As commission chair Ganesh Nana told Breakfast, it's a chance to incorporate Te Tiriti o Waitangi into the reform.

“I think this is one of the great opportunities, and indeed it’s a sad reflection that in all of the immigration policies we’ve had since the treaty, Māori have never been in that conversation officially.”.....
See full article HERE

National leader Judith Collins vows to skip Waitangi in 2022 if she's not allowed to speak
National leader Judith Collins has vowed to skip Waitangi commemorations in 2022 if she's not allowed to speak alongside Prime Minister Jacinda Ardern.

"I want to make this very clear: I will not be attending Waitangi and not be given speaking rights if I am either in the role of Prime Minister or as leader of the Opposition," Collins told Magic Talk on Monday.

"It is simply not acceptable. The moment we are judged solely on our gender is also the moment we give in to that and actually I'm not prepared to so that's my line in the sand. Either do it properly or don't bother.".....
See full article HERE

New Zealand Health Group offer $20,000 Māori Health Leadership Scholarship
The New Zealand Health Group is proud to announce its Hiwa-i-te-rangi Māori Health Leadership Scholarship that worth up to $20,000. The purpose of this scholarship is to enable more Māori to be in decision making leadership roles within the health sector.

This scholarship is open to anyone in Aotearoa who is of Māori descent and a desire to build on their training and qualifications to address Māori equity through leadership......
See full article HERE

Ngāti Toa buys leaky townhouse development from Porirua City Council for $10 million
The View Rd sale will be a weight off the council’s shoulders.

The weather tightness claim was reportedly settled between the council and the body corporate and owners for $10m in May 2019.

Even though the sale to Ngāti Toa, which was due to settle on June 30, would recoup that sum, the council will still need to stump up nearly $2m in fees, including legal fees, invasive testing costs, body corporate fees and $165,000 towards repairs.....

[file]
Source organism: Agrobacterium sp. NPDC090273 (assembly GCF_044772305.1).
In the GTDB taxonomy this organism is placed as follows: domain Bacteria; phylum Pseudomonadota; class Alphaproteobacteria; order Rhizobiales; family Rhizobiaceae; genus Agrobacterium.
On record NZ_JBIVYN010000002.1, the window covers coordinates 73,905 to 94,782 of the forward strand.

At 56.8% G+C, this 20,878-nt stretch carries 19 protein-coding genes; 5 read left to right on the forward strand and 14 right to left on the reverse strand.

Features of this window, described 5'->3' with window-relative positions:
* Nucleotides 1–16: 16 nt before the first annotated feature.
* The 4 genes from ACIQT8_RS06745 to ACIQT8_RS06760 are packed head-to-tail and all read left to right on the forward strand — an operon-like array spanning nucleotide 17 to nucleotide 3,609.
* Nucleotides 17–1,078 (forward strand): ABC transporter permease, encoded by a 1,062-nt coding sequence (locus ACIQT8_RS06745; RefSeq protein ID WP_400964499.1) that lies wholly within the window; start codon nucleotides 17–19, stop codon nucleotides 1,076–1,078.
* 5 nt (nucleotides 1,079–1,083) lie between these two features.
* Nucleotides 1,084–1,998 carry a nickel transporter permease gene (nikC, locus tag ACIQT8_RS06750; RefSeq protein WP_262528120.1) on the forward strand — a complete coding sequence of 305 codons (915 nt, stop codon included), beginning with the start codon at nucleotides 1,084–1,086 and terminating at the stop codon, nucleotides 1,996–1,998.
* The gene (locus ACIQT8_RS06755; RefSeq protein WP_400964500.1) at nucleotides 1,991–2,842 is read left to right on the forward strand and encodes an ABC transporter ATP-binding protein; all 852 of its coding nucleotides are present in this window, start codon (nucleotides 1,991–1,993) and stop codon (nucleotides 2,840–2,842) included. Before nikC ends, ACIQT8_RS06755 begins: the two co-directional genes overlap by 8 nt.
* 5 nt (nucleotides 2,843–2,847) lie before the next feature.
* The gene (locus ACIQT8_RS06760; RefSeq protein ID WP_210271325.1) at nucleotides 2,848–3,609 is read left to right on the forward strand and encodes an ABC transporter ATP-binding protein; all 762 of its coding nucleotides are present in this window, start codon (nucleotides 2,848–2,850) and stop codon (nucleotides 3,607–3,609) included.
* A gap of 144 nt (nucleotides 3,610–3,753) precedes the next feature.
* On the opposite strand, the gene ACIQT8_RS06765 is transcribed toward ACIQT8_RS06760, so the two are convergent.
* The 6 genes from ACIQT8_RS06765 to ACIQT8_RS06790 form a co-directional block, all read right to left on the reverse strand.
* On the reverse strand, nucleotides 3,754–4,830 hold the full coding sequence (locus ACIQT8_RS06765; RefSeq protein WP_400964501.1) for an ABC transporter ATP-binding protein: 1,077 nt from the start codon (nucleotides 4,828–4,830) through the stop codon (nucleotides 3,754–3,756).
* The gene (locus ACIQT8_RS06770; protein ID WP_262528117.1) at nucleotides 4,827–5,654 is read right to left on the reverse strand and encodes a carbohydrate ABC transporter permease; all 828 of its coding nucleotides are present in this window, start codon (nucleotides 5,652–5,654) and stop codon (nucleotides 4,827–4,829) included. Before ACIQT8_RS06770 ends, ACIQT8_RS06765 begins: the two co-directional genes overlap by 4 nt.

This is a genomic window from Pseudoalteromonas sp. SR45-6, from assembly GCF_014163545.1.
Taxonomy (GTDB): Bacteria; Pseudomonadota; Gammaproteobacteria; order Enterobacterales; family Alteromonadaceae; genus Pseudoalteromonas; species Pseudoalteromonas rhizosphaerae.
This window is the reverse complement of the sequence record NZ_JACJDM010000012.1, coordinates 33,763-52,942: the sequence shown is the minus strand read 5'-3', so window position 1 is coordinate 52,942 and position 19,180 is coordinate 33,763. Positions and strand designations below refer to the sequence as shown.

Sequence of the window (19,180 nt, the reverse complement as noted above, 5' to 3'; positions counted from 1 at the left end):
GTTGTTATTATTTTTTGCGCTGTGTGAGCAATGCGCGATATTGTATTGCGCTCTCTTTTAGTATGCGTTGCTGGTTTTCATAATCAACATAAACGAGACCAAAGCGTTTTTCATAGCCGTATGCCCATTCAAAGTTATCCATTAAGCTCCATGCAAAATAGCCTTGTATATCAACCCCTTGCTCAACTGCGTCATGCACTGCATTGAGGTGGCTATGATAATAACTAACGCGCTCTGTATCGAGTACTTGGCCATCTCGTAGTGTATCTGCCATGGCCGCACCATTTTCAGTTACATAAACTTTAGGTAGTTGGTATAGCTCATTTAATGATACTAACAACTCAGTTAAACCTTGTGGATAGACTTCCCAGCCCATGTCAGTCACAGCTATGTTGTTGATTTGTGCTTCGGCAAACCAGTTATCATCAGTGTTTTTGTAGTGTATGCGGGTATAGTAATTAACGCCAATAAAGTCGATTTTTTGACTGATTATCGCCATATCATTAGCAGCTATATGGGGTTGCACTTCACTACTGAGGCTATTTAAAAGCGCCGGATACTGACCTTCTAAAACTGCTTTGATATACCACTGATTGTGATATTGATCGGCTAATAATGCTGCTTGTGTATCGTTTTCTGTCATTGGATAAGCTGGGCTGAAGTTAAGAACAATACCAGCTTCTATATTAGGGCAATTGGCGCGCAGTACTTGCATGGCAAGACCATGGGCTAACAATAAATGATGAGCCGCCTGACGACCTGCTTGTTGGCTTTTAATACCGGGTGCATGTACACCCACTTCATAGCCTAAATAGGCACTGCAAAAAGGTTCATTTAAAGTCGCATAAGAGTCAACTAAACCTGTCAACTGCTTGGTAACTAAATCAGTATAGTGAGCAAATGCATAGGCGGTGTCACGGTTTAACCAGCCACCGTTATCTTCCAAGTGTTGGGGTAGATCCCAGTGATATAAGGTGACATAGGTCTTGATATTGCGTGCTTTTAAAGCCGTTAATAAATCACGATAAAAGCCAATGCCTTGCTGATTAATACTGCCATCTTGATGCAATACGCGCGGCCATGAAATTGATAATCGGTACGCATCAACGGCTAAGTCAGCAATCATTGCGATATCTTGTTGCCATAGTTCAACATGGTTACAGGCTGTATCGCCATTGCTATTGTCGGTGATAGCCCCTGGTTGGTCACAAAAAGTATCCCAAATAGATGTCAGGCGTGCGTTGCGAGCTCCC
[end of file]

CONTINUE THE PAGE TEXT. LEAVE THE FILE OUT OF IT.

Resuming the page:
See full article HERE 

Monday June 21, 2021 

Council backs iwi in landfill dispute 
Hauraki District Council has pledged to stand alongside local iwi Ngāti Hako should it choose to challenge a covenant registered against the Tirohia landfill property in 2003.

Hauraki Mayor Toby Adams says the Council made its decision to support Ngāti Hako because it recognises the importance of their tupuna Maunga - Rae o Te Papa and has great sympathy for the position the iwi has found itself in.....
See full article HERE

The Crown’s Strategy for Māori Language Revitalisation 2019–2023
The protection and promotion of te reo me ngā tikanga Māori as taonga is key to the success of a New Zealand that embraces its diversity and the partnership created through Te Tiriti o Waitangi.

In 2040 we will commemorate 200 years since the signing of that Treaty. It will be a milestone that can only be truly celebrated if the language and cultures of both treaty partners are alive and flourishing......
See full article HERE

Winston Peters attacks Labour, 'cancel culture', and te reo usage in comeback speech
NZ First leader used his first speech since losing power to attack the Government now operating without him on a laundry list of culture war issues.

But Labour was not alone: Also on Peters’ hit list at his party’s annual general meeting was the media, the Greens, National, the Māori Party, cyclists, “cancel culture,” and the increased usage of te reo in public life – particularly the phrase "Aotearoa”......
See full article HERE 

Sunday June 20, 2021 

School sale suspended after hapū claims ownership 
The sale of a former school on the South Taranaki coast has been suspended after a protest from hapū which originally donated the land, and want it returned.

Last Tuesday, descendants of Ngāti Tamāhuroa and Titahi hapū of the Ngaruahine iwi placed a rahui on the Oeo School property, after discovering it was being advertised for sale.

After the school closed in 1988, it was purchased by a hapū member, Bob Manuirirangi, in 1991.

“Our Uncle Bob informed the Education Board that he was only buying the buildings not the land, as the land had a whanau and hapū history and whakapapa and should be returned in good faith back to the resident mana whenua descendants of the NgātiTamāhuroa and Titahi hapū,” Hori Manuirirangi said.....
See full article HERE

Kāhu, nzherald's home of Māori content, takes flight
On Monday, we launch a refreshed Kāhu, simple in design, enhanced by a colour palette reflecting the hawk's natural environment. Kāhu's Instagram account will also be launched as @kahunews.

Our aim is to create a sustainable, authentic platform for Māori storytelling, a process that requires trust and patience......
See full article HERE

Can the Māori Connection to Antarctica Help Safeguard the Continent’s Future?